How stable is the Ukrainian economy following Russia’s invasion of its neighbor?
To a large degree, the answer to this question depends on exports, or rather – on logistics. It is no coincidence that Russian attacks are increasingly aimed at transportation infrastructure. As a result, thousands of wagons and trucks with grain and metal cannot leave for the European Union (EU), while diesel tanks and fuel trucks, weapons and humanitarian aid cannot leave Europe for Ukraine.
Ukraine’s seaports are normally used to export more than 70% of all cargo worth about $47 billion. However, since Feb. 24, these seaports have been blocked by the Russian navy and anti-ship mines. This has left hundreds of thousands of tons of cargo trapped in ports and ships on Ukrainian territory. Some of this cargo has managed to be taken out by road and rail, leaving the bulk under fire or captured by the Russian military.
Ports are more important for the trade balance than for Gross Domestic Product (GDP). Due to the port blockade, the economy loses about $170 million every day. Ukraine has currently lost control of four ports: Mariupol, Berdyansk, Skadovsk and Kherson (concessionaire – Risoil and Georgian Industrial Group). Currently, transshipment is only possible on the Danube River, via the ports of Izmail, Reni and Ust-Dunaisk. To date, these sites have accumulated cargo belonging to Ukrainian farmers, waiting to be shipped.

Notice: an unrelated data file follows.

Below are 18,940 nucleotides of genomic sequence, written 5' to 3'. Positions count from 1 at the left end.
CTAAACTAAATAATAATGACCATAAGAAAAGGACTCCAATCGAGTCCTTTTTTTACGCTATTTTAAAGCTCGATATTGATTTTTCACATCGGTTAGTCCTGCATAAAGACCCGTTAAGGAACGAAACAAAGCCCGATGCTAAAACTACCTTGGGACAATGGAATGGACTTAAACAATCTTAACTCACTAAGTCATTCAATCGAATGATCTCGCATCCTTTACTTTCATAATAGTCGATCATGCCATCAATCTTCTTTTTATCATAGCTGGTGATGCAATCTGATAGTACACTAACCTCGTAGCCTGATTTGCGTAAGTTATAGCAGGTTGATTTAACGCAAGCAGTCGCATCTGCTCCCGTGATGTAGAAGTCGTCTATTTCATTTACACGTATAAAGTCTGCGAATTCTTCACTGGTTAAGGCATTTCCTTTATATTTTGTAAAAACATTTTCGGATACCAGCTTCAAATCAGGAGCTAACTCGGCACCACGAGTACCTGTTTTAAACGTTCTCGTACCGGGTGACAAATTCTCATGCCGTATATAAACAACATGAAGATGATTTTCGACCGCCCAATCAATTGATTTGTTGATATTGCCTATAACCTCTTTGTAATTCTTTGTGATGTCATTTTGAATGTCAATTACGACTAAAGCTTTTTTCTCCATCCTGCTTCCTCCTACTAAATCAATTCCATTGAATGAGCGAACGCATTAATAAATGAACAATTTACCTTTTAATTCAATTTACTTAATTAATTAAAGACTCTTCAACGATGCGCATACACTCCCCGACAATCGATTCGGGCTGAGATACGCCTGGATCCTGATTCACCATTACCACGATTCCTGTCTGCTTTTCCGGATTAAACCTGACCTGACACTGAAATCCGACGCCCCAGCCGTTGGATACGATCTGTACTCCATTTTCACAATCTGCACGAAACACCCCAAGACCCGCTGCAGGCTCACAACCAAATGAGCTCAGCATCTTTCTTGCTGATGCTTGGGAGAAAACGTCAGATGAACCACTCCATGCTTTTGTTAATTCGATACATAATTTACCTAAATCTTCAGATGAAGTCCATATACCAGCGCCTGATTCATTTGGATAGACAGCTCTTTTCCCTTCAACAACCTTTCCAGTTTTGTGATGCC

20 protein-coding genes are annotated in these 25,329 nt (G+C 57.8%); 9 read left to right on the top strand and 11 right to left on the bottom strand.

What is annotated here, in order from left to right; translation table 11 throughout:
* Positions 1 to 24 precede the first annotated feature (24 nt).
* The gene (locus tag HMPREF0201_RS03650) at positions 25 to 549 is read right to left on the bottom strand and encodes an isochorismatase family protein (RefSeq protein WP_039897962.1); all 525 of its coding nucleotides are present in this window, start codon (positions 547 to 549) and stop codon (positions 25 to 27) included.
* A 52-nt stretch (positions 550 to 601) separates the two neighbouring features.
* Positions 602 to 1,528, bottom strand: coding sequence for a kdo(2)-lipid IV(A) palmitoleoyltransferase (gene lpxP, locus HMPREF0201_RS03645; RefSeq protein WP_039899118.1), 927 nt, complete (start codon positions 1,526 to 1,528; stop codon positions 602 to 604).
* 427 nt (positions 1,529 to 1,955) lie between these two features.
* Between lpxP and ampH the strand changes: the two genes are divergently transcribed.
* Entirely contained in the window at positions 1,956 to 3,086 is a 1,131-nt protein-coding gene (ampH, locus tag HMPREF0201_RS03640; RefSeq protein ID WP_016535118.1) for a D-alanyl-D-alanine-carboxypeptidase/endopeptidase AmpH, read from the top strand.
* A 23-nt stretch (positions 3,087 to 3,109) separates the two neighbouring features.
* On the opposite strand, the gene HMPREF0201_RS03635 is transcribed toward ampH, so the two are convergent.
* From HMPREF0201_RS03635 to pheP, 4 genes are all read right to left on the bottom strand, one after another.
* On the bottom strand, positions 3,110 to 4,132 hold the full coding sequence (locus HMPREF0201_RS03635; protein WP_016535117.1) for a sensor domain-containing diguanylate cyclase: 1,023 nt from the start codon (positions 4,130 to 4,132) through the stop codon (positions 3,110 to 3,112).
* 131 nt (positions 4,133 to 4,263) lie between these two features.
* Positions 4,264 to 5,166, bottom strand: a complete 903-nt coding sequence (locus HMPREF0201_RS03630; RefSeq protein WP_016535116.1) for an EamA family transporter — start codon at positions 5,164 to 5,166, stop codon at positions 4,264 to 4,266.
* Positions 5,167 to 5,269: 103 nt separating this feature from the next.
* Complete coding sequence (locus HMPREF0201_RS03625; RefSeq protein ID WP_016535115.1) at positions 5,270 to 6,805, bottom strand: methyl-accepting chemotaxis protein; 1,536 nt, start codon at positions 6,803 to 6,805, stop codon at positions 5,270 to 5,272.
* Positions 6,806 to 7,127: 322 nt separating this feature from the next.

There are two main contributors to dispatch delays. Firstly, the Ukrainian Danube Shipping Company (UDP) provides few barges to Ukrainian exporters of agricultural products; secondly, most foreign logistics companies are currently avoiding entering Ukrainian Danube ports due to high military risks. In addition, the aggressor tried three times to destroy the railway bridge near Belgorod-Dniester in order to cut off communication with Izmail, while the railway connection with Reni is through the territory of Moldova.
Since the beginning of the war, general freight traffic by rail has changed dramatically. Previously, a large share of export cargo was transported to the ports of the Black Sea. At present, it remains possible to transport export cargo only to the ports remaining at the mouth of the Danube (Izmail, Reni, Kiliya, Ust-Dunaisk) or the western border crossings.
For example, the Romanian Ministry of Transport has announced a tender for the reconstruction of railway infrastructure between the ports of Giurgiu and Galati to increase cargo capacity. The repair of this wide-gauge railway (3,583 kilometers) and the narrow-gauge railway (1,167 kilometers) from the port of Galati will take 60 days from the date of signing the contract on May 19, 2022. The cost of works is estimated to be 1.3 million lei (2 million Hryvnia).
Another railway junction existed until 1997 and was dismantled for scrap metal. This was in the south of Odesa Region – extending from Artsyz station through Berezino to Basarabyaska station (bypassing Transnistria). A reconstruction project has been under discussion since 2012 and practical steps have been taken since 2015, but they have sunk into bureaucracy, lack of money and lobbying for the interests of the port of Izmail. Restoring this track is becoming a strategic task for Ukraine, making it worth attracting EU assistance.